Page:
In OSHA Standards Changing: The standard that gave workers the right to know, now gives them the right to understand construction site expert witness William Gulya, Jr., President & CEO, Middlesex Trenching Company, writes:
As an Expert in OSHA safety standards, regulations and compliance, it is vital I keep up with the most current trends and changes that are proposed and implemented. The Occupational Safety and Health Administration’s (OSHA) main principle to date has been that employees have the “right to know” about the hazardous chemicals they work with. It is my understanding that OSHA is now implementing a newly revised Hazard Communication Standard to be consistent with the Globally Harmonized System of Classification and Labeling of Chemicals (GHS). Therefore, effective December 1, 2013 OSHA is requiring that employees have the “right to understand,” and the employer must provide proof of this “understanding” to those employees.
Up to now employers training their employees regarding the knowledge of the materials they work with has been enough. Companies provided their employees with hazardous chemical training and then tested them on their knowledge of this training, which method satisfied the federal requirements. Starting December 2013, one-time testing of the employees’ understanding will not be enough. The employer will be responsible for showing proof that their hazardous chemical training is clearly achieving this compliance.
There is a huge difference between recognizing and understanding. The traditional training approach of presenting information and then testing for knowledge can now only be classified as short term, not continuous. Training must now be intensified to enable all employees to achieve true continuous “understanding.”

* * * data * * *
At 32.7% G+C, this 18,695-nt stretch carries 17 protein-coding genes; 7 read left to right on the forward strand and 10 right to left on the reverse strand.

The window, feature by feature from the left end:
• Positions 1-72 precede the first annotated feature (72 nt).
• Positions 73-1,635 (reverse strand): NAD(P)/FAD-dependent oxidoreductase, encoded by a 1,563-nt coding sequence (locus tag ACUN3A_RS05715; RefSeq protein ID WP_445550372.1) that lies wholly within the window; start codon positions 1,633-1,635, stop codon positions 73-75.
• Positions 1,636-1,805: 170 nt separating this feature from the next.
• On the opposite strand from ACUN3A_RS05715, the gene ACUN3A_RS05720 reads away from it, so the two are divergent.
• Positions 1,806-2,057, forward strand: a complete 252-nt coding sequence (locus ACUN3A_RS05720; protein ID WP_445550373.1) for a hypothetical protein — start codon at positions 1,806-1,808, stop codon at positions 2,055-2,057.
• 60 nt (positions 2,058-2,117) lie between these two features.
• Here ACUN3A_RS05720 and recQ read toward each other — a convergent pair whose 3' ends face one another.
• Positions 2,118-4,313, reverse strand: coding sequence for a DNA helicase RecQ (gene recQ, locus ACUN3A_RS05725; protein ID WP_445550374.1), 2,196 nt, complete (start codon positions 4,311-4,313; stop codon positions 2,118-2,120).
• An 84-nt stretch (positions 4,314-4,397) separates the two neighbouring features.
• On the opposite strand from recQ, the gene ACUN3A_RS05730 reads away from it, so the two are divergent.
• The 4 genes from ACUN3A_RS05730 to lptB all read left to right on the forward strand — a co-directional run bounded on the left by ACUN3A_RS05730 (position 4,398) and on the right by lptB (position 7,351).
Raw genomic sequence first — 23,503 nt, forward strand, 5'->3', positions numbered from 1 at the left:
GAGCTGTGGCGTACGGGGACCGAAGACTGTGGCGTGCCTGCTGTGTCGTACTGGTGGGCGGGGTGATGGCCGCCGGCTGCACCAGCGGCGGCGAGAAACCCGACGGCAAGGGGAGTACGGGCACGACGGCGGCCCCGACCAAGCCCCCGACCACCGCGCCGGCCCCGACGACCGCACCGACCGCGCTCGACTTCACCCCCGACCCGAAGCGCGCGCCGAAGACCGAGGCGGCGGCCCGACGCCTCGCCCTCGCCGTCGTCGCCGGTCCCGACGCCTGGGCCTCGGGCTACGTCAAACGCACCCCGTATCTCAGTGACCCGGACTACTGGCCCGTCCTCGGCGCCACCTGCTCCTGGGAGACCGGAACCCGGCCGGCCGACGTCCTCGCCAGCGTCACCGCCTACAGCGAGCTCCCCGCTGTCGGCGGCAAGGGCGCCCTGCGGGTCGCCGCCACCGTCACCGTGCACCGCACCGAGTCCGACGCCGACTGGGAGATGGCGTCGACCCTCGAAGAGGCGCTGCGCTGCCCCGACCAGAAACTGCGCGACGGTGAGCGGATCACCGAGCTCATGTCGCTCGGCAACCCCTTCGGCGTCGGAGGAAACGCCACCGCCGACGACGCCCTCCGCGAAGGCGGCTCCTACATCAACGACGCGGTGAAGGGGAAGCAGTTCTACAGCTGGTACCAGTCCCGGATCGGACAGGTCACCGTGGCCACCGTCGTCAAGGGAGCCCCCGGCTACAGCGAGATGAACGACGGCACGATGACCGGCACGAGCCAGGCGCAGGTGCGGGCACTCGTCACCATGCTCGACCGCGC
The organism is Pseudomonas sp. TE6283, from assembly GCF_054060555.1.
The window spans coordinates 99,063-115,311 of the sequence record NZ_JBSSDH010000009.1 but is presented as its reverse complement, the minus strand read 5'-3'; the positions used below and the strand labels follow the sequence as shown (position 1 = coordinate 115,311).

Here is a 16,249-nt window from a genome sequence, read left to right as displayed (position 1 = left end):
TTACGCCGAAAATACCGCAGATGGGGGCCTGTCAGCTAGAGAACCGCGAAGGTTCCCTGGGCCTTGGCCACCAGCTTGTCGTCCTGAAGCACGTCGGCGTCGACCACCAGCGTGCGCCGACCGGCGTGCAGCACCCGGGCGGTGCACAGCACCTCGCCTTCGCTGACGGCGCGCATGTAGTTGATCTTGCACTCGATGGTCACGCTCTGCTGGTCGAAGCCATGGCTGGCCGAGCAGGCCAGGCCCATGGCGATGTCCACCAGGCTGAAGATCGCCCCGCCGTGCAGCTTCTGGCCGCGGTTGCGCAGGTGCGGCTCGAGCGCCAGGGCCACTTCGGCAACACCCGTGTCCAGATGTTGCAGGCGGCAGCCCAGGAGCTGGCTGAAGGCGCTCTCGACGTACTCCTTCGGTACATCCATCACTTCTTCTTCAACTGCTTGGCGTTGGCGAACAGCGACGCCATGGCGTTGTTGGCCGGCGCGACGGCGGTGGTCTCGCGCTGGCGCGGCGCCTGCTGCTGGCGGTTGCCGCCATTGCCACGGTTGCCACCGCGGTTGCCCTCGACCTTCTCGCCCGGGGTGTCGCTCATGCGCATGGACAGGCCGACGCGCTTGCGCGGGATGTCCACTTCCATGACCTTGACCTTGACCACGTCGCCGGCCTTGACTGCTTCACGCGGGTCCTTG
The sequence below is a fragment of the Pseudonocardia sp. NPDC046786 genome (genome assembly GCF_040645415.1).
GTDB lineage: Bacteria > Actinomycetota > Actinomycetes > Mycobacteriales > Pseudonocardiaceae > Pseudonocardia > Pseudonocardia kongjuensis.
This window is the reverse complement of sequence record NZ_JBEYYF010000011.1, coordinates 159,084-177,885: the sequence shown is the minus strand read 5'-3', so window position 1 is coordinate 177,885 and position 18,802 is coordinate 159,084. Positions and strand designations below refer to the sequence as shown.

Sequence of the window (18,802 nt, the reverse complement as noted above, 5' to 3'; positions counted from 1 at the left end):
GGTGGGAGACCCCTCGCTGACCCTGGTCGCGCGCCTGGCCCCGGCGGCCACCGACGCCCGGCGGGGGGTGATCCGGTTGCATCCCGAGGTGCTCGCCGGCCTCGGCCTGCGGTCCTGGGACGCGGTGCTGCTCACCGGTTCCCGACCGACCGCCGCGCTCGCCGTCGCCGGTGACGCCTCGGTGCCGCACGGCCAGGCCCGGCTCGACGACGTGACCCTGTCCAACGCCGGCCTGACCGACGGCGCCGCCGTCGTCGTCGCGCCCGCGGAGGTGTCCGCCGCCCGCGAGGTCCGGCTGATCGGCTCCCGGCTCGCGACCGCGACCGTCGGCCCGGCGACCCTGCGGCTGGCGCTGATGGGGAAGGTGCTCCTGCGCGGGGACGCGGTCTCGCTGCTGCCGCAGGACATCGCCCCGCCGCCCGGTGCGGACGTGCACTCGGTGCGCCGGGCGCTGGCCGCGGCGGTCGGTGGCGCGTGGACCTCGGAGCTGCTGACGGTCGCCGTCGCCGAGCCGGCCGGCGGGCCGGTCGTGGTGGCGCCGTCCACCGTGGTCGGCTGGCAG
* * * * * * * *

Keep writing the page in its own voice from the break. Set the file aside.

There are training programs that have addressed this new compliance challenge for employers. Training firms have formulated strategies to focus on employee “understanding” and are choosing interactive e-learning programs to support them. With the technology available today the Internet may just be the answer for employer compliance of this new standard. Employers who choose one of the several e-learning programs available must be sure they contain the key feature of a sophisticated analytics engine. This feature will provide employers with the necessary documented data needed for compliance reporting. The data must contain more than just training hours; it must also show evident, transparent results that demonstrate employee true understanding. It should provide the employer with the ability to identify any employees who do not understand, so intervention on an employee-by-employee basis can be performed.
With the looming federal regulation, I would encourage all employers to look into the best methods of compliance available and implement a comprehensive training plan. Complying with the new “right to understand” standard will simultaneously provide employees the reinforced knowledge they need to protect themselves and the employer’s business.
Reference: OSHA.gov, https://www.osha.gov/dsg/hazcom/index.html
William Gulya, Jr., President & CEO, Middlesex Trenching Company for more than 35 years, specializes in excavation & construction site preparation – earthwork and grading, water mains, sewer installation, trench shoring, underground utilities, heavy equipment rentals and OSHA safety compliance. He provides litigation prevention consulting, mediation, arbitration, and expert witness testimony, regarding heavy equipment safety, construction safety and OSHA compliance; construction accidents; construction contract disputes; delay claims; and nonpayment issues. www.siteworkexpert.com
Mr. Gulya is the author of the book, “The Straight Truth: The Life of an Expert Witness,” http://the-straight-truth.com